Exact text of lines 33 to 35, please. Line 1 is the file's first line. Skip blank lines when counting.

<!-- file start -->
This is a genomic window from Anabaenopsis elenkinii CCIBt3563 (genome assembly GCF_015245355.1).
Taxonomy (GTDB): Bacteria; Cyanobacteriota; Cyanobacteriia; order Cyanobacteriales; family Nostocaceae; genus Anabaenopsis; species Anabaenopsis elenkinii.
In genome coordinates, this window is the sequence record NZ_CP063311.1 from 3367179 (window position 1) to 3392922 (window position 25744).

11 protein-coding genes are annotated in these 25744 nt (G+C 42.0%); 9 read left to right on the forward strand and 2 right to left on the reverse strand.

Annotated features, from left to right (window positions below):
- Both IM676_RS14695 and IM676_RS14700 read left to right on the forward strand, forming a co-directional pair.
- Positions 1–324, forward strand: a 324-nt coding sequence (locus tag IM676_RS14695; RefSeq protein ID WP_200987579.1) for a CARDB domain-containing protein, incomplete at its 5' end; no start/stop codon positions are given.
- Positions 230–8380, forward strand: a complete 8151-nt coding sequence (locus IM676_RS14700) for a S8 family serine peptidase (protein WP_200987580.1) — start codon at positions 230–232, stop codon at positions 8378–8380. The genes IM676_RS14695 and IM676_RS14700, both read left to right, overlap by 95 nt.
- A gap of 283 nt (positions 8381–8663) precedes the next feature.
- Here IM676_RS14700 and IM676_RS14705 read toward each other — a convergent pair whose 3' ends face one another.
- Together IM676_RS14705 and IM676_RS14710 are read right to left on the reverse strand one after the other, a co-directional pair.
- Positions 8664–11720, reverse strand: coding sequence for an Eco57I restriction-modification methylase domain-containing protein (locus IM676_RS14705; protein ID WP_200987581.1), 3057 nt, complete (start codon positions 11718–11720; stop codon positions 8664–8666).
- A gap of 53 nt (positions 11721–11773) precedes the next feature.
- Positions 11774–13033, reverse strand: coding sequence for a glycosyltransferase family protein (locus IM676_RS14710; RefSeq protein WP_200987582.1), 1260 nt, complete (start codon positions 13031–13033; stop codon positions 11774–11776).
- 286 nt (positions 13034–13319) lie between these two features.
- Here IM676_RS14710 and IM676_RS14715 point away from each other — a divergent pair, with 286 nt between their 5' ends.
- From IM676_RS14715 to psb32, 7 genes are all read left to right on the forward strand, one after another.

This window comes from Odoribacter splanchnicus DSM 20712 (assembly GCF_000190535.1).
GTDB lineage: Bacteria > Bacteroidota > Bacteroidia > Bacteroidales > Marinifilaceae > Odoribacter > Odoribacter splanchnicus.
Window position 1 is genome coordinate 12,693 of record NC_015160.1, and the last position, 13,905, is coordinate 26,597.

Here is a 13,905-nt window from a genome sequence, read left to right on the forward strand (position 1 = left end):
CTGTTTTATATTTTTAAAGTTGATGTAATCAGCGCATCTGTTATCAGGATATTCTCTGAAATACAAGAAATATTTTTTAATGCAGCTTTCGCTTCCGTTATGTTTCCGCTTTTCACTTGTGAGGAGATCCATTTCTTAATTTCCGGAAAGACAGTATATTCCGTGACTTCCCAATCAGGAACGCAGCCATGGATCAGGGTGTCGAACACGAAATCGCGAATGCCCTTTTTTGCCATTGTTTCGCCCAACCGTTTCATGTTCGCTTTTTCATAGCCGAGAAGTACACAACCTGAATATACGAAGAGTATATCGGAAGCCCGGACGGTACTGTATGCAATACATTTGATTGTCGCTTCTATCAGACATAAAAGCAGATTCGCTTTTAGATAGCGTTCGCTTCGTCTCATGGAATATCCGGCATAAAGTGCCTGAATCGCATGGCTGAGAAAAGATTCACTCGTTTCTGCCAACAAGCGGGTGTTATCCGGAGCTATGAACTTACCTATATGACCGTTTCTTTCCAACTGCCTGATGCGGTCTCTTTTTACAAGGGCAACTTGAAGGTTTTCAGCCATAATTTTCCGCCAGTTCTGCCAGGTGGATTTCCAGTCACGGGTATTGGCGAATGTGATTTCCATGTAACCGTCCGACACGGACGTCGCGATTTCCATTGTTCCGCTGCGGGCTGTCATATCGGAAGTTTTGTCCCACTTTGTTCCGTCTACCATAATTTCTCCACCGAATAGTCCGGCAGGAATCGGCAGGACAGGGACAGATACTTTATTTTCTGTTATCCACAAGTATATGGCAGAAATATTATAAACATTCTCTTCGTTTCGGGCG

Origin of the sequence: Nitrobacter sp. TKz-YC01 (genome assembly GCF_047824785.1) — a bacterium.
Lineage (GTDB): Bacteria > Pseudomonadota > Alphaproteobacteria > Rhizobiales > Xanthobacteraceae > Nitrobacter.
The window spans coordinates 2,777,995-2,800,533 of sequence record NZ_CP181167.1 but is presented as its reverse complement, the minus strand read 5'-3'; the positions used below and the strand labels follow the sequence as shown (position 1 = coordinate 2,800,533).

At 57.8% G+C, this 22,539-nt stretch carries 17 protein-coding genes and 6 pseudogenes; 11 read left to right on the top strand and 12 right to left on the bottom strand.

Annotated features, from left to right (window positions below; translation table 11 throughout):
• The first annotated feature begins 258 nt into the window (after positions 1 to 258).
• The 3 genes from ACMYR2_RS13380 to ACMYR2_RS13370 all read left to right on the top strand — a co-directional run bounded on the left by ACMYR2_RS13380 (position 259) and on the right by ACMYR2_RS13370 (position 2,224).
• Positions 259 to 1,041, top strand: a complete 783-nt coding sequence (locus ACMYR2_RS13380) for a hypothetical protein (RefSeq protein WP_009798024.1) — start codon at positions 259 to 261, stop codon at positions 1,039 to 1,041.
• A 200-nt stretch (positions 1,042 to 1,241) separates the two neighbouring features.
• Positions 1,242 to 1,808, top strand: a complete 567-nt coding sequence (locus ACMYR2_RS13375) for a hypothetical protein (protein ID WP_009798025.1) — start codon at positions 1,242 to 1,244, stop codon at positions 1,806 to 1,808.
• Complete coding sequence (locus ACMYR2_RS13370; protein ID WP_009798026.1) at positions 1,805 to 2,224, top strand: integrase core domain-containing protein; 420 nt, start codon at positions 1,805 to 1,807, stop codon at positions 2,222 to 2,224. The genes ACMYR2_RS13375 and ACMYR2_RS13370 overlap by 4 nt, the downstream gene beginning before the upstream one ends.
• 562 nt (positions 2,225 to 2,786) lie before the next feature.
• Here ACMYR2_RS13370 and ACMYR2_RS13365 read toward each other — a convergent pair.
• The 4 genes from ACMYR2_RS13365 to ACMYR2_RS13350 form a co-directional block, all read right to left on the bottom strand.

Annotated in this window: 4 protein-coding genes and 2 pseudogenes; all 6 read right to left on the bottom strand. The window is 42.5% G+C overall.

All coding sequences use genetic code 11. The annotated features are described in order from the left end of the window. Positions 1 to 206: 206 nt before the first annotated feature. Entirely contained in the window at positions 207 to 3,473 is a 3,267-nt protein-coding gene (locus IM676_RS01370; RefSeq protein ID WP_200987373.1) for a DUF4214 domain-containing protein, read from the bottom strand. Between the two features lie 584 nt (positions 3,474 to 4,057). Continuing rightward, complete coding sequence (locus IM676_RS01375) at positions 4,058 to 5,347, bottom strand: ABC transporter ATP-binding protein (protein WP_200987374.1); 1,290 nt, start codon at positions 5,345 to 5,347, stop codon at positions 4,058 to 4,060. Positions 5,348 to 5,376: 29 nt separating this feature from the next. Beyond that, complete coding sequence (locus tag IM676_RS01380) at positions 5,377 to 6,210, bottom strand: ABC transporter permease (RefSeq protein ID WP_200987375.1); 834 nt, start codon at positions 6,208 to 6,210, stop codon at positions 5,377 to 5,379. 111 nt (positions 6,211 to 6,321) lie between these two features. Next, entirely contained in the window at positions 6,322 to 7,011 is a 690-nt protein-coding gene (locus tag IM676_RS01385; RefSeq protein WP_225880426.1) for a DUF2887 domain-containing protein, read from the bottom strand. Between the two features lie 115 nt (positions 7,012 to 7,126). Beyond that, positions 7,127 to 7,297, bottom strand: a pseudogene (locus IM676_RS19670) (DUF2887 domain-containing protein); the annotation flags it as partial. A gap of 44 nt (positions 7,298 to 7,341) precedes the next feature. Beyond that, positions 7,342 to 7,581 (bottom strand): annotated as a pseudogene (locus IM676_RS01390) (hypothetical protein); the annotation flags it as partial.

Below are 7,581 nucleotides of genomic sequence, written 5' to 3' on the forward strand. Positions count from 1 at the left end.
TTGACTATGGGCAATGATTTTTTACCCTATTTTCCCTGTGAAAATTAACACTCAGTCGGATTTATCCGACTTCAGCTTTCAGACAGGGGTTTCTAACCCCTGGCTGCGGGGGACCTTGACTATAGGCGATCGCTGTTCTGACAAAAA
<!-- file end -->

• Complete coding sequence (locus ACMYR2_RS13370; protein ID WP_009798026.1) at positions 1,805 to 2,224, top strand: integrase core domain-containing protein; 420 nt, start codon at positions 1,805 to 1,807, stop codon at positions 2,222 to 2,224. The genes ACMYR2_RS13375 and ACMYR2_RS13370 overlap by 4 nt, the downstream gene beginning before the upstream one ends.
• 562 nt (positions 2,225 to 2,786) lie before the next feature.
• Here ACMYR2_RS13370 and ACMYR2_RS13365 read toward each other — a convergent pair.